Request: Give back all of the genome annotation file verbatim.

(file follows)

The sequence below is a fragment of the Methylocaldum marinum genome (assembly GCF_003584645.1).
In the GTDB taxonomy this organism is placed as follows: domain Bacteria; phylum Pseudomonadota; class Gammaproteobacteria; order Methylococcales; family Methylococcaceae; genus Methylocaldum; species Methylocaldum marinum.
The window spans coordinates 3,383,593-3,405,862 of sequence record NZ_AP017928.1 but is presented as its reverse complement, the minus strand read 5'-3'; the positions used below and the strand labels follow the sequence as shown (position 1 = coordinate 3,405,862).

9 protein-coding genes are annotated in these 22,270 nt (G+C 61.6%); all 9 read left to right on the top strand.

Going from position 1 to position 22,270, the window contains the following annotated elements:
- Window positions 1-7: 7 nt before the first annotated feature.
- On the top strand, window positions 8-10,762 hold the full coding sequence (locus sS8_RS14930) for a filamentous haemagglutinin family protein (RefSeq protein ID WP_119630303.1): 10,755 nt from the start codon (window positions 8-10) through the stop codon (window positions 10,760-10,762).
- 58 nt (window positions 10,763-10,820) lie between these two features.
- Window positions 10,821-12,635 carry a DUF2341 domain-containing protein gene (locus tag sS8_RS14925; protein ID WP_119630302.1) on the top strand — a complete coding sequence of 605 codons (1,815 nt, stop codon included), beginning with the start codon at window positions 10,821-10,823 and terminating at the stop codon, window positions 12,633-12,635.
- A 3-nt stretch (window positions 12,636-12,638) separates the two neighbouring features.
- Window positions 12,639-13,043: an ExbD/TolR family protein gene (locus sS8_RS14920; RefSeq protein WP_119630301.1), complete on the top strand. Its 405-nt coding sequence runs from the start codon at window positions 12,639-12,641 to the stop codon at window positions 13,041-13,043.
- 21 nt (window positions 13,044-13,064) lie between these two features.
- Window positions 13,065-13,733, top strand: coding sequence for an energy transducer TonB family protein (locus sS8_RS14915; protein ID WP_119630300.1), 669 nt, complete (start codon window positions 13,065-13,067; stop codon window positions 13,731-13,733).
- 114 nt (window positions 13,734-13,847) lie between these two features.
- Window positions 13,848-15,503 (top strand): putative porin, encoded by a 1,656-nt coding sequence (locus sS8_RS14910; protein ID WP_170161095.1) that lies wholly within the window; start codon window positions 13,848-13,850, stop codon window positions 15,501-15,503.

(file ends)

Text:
The sequence below is a fragment of the Methylocaldum marinum genome (assembly GCF_003584645.1).
In the GTDB taxonomy this organism is placed as follows: domain Bacteria; phylum Pseudomonadota; class Gammaproteobacteria; order Methylococcales; family Methylococcaceae; genus Methylocaldum; species Methylocaldum marinum.
The window spans coordinates 3,383,593-3,405,862 of sequence record NZ_AP017928.1 but is presented as its reverse complement, the minus strand read 5'-3'; the positions used below and the strand labels follow the sequence as shown (position 1 = coordinate 3,405,862).

9 protein-coding genes are annotated in these 22,270 nt (G+C 61.6%); all 9 read left to right on the top strand.

Going from position 1 to position 22,270, the window contains the following annotated elements:
- Window positions 1-7: 7 nt before the first annotated feature.
- On the top strand, window positions 8-10,762 hold the full coding sequence (locus sS8_RS14930) for a filamentous haemagglutinin family protein (RefSeq protein ID WP_119630303.1): 10,755 nt from the start codon (window positions 8-10) through the stop codon (window positions 10,760-10,762).
- 58 nt (window positions 10,763-10,820) lie between these two features.
- Window positions 10,821-12,635 carry a DUF2341 domain-containing protein gene (locus tag sS8_RS14925; protein ID WP_119630302.1) on the top strand — a complete coding sequence of 605 codons (1,815 nt, stop codon included), beginning with the start codon at window positions 10,821-10,823 and terminating at the stop codon, window positions 12,633-12,635.
- A 3-nt stretch (window positions 12,636-12,638) separates the two neighbouring features.
- Window positions 12,639-13,043: an ExbD/TolR family protein gene (locus sS8_RS14920; RefSeq protein WP_119630301.1), complete on the top strand. Its 405-nt coding sequence runs from the start codon at window positions 12,639-12,641 to the stop codon at window positions 13,041-13,043.
- 21 nt (window positions 13,044-13,064) lie between these two features.
- Window positions 13,065-13,733, top strand: coding sequence for an energy transducer TonB family protein (locus sS8_RS14915; protein ID WP_119630300.1), 669 nt, complete (start codon window positions 13,065-13,067; stop codon window positions 13,731-13,733).
- 114 nt (window positions 13,734-13,847) lie between these two features.
- Window positions 13,848-15,503 (top strand): putative porin, encoded by a 1,656-nt coding sequence (locus sS8_RS14910; protein ID WP_170161095.1) that lies wholly within the window; start codon window positions 13,848-13,850, stop codon window positions 15,501-15,503.